Much of my childhood could have been an ad for an SUV.
It was the mid-'70s. Nobody had yet coined the acronym. But without a high-riding four-wheel-drive the one I remember was a boxy, beige Jeep Wagoneer there were plenty of winter days when our gravel driveway could not have been conquered.
The road was a hillside half-mile stretch deep in the snow bowl that is central New York State. Even after we plowed out after a storm it was slick, with tall, unbroken snow banks all along the sides. Winter was about six months long. Some years the driveway hardened into a colossal bobsled run.
Today, living in coastal Massachusetts, I still see snow. Armies of plows rush out at dawn to deal with each dusting.
For that I'm grateful. My family ride is a Honda minivan, just sure-footed enough to do what it needs to do. I haven't seen a half-mile, six-foot snowbank in years.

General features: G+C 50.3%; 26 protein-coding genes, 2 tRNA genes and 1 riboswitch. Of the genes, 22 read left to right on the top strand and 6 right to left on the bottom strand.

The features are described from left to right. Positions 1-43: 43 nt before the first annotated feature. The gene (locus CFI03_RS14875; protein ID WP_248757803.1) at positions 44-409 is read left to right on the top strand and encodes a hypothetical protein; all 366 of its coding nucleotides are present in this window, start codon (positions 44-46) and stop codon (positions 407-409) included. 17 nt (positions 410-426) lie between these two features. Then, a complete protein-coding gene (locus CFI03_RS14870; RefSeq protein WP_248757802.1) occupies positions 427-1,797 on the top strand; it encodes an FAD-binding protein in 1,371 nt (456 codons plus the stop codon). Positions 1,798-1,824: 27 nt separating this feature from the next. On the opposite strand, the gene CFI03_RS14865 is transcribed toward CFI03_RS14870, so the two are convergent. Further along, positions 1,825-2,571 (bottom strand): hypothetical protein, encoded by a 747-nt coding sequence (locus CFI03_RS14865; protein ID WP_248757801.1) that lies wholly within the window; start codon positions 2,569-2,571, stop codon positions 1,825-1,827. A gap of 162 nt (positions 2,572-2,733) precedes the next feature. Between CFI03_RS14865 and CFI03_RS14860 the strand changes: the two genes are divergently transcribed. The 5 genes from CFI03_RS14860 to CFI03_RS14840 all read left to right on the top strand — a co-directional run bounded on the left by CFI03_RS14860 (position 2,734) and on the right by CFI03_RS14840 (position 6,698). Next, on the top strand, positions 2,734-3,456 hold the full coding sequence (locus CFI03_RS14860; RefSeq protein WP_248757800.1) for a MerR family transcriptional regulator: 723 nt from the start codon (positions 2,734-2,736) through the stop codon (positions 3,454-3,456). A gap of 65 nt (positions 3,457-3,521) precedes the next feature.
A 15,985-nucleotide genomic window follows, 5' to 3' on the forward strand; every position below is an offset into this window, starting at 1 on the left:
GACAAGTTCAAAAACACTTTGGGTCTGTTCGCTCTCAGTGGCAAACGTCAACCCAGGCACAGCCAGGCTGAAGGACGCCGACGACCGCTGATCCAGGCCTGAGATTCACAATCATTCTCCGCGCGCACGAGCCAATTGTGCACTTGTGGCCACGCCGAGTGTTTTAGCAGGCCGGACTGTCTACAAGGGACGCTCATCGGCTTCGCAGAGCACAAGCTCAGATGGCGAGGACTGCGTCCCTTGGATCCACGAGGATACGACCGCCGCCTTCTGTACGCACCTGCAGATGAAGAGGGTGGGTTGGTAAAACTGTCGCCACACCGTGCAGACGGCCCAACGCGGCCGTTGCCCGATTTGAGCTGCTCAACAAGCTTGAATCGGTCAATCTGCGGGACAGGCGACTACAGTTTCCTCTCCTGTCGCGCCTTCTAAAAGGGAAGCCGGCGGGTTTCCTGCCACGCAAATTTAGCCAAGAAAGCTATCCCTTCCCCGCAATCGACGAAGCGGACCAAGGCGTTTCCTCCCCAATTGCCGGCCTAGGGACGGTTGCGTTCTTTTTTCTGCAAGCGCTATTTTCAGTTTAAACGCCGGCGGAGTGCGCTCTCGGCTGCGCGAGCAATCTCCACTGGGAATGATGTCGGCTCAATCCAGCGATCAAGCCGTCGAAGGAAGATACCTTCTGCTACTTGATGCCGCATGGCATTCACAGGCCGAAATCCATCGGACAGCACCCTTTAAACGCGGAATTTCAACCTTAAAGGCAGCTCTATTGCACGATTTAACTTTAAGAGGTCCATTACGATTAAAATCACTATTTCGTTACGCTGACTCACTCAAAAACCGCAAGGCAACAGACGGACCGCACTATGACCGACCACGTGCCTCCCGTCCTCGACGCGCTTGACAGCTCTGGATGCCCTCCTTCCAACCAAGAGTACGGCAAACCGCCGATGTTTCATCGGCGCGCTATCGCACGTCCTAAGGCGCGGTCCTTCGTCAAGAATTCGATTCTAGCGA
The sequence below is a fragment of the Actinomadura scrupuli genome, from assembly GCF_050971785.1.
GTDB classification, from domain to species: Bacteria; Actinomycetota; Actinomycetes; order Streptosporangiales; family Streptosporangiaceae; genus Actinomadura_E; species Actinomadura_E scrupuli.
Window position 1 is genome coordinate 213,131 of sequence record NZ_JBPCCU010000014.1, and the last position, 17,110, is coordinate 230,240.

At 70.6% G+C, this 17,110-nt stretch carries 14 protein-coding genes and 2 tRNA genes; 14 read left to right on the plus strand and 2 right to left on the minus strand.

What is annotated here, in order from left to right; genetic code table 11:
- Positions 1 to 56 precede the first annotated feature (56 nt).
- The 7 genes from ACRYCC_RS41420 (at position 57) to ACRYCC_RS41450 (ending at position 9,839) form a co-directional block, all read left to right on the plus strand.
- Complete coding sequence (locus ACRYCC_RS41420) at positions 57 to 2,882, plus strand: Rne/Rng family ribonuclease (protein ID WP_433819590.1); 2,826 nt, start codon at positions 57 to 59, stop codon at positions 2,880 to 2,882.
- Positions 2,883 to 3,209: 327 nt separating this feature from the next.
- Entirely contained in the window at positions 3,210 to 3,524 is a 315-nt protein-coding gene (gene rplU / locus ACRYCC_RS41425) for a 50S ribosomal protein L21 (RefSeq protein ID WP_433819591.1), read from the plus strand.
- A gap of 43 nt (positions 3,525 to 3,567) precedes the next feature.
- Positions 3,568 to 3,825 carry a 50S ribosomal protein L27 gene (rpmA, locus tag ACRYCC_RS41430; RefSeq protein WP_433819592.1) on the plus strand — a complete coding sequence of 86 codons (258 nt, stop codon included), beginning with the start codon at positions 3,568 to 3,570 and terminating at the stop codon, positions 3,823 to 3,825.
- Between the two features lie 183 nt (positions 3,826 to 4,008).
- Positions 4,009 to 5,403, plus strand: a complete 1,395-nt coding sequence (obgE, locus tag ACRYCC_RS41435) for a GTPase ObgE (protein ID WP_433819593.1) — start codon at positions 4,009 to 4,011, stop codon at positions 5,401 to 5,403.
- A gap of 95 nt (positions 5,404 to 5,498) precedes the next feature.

What I do see are a lot of SUVs. Giant ones GMC Denalis, Ford Excursions, Cadillac Escalades the kind that draw a fair amount of ire from the waste-watcher crowd, especially since the heaviest duty many of them appear to tackle is dropping kids off at the mall.
It's not impossible to grasp their appeal: Size can equal security.
Yes, they project a certain image. True, in the past couple of decades it has perhaps become harder to discern the difference between want and need. Gas, for now, is cheap.
Still, when auto writer Eric Evarts sized up carmakers' offerings for 2003, he found a continued evolution of SUVs, often into scaled-down, fuel-efficent vehicles. They can handle a range of modern tasks, even climbing icy driveways.